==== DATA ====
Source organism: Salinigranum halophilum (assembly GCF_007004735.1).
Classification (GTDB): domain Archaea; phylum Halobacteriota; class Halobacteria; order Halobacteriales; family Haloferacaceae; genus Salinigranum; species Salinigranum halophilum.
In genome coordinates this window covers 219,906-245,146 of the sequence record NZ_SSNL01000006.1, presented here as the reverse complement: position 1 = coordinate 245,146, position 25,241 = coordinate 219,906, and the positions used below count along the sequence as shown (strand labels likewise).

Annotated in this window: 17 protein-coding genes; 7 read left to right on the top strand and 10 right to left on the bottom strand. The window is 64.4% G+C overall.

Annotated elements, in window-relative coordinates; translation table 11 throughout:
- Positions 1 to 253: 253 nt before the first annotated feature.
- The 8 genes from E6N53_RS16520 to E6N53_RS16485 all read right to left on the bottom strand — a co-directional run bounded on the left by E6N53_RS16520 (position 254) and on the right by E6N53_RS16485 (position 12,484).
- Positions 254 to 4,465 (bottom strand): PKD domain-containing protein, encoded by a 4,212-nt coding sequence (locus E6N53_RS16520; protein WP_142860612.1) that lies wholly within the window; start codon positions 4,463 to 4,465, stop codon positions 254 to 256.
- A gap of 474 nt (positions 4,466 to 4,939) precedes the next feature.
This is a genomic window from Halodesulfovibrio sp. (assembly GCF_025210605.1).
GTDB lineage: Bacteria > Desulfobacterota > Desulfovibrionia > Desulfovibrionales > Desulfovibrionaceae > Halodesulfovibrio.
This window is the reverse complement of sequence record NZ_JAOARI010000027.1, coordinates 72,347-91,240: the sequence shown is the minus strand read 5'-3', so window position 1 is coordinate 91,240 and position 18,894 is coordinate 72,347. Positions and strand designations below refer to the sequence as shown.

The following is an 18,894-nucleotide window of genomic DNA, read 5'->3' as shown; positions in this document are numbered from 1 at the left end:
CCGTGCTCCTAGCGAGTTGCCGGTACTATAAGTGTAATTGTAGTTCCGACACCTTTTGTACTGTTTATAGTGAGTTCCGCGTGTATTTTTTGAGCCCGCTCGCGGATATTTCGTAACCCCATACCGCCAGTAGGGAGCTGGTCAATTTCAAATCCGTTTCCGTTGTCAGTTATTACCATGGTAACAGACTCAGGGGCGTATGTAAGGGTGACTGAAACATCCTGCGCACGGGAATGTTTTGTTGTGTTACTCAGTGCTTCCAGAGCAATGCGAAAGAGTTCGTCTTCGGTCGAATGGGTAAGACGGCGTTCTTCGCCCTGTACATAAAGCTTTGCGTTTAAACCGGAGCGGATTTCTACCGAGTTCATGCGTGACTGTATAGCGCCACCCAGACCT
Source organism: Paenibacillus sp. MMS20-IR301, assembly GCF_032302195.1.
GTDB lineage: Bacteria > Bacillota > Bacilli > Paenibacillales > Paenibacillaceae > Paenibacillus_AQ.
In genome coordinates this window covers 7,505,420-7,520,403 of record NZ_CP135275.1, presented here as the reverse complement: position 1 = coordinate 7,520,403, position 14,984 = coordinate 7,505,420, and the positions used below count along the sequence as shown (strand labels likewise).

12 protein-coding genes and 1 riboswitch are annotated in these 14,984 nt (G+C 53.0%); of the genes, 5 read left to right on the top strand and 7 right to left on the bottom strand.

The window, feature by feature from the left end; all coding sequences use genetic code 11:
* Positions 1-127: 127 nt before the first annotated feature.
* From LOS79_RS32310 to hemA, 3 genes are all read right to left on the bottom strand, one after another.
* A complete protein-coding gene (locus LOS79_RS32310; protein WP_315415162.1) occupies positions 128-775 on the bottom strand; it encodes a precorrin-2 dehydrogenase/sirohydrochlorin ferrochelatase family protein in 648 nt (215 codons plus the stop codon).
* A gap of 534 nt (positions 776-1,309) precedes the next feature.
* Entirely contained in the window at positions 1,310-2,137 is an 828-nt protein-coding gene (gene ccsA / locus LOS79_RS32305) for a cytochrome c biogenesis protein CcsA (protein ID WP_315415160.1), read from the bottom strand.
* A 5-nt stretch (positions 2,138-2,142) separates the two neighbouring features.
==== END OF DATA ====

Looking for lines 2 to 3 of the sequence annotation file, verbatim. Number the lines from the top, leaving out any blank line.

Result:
Classification (GTDB): domain Archaea; phylum Halobacteriota; class Halobacteria; order Halobacteriales; family Haloferacaceae; genus Salinigranum; species Salinigranum halophilum.
In genome coordinates this window covers 219,906-245,146 of the sequence record NZ_SSNL01000006.1, presented here as the reverse complement: position 1 = coordinate 245,146, position 25,241 = coordinate 219,906, and the positions used below count along the sequence as shown (strand labels likewise).